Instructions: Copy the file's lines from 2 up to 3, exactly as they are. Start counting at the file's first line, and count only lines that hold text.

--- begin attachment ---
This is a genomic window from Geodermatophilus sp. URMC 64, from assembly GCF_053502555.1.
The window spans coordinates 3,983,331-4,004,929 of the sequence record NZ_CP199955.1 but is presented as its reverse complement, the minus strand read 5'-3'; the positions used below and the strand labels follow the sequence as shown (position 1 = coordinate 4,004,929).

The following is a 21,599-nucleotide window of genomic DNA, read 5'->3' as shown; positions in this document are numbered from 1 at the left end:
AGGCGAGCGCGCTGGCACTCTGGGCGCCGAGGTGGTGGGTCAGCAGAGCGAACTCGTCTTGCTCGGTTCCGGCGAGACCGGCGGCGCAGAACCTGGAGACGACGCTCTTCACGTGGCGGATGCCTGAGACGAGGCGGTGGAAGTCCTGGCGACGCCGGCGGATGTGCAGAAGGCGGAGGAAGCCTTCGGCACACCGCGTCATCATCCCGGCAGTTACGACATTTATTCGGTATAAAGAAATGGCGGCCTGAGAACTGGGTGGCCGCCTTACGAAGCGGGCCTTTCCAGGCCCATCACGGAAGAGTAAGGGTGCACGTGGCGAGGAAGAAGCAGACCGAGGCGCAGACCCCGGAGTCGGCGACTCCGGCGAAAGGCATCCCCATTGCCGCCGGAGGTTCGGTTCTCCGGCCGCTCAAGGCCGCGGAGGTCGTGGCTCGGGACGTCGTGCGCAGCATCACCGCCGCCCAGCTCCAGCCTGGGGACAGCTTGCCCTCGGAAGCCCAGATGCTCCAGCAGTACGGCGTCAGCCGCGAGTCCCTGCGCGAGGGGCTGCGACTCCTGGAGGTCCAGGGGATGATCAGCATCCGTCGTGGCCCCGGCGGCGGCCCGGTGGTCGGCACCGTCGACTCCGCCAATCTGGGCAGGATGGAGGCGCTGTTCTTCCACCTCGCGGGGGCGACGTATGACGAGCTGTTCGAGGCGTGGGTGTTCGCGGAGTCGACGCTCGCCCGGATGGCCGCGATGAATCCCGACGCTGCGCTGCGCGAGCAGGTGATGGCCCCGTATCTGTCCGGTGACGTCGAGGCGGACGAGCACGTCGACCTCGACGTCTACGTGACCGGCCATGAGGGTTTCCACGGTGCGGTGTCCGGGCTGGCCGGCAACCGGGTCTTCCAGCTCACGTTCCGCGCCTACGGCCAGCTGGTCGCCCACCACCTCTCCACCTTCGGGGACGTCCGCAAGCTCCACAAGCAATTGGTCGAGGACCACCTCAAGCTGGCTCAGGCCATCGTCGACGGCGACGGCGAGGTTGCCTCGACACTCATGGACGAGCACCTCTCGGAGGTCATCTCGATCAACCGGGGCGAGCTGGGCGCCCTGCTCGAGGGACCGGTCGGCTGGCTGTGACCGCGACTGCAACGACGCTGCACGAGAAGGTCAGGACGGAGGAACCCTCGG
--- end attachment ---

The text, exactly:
The window spans coordinates 3,983,331-4,004,929 of the sequence record NZ_CP199955.1 but is presented as its reverse complement, the minus strand read 5'-3'; the positions used below and the strand labels follow the sequence as shown (position 1 = coordinate 4,004,929).

The following is a 21,599-nucleotide window of genomic DNA, read 5'->3' as shown; positions in this document are numbered from 1 at the left end: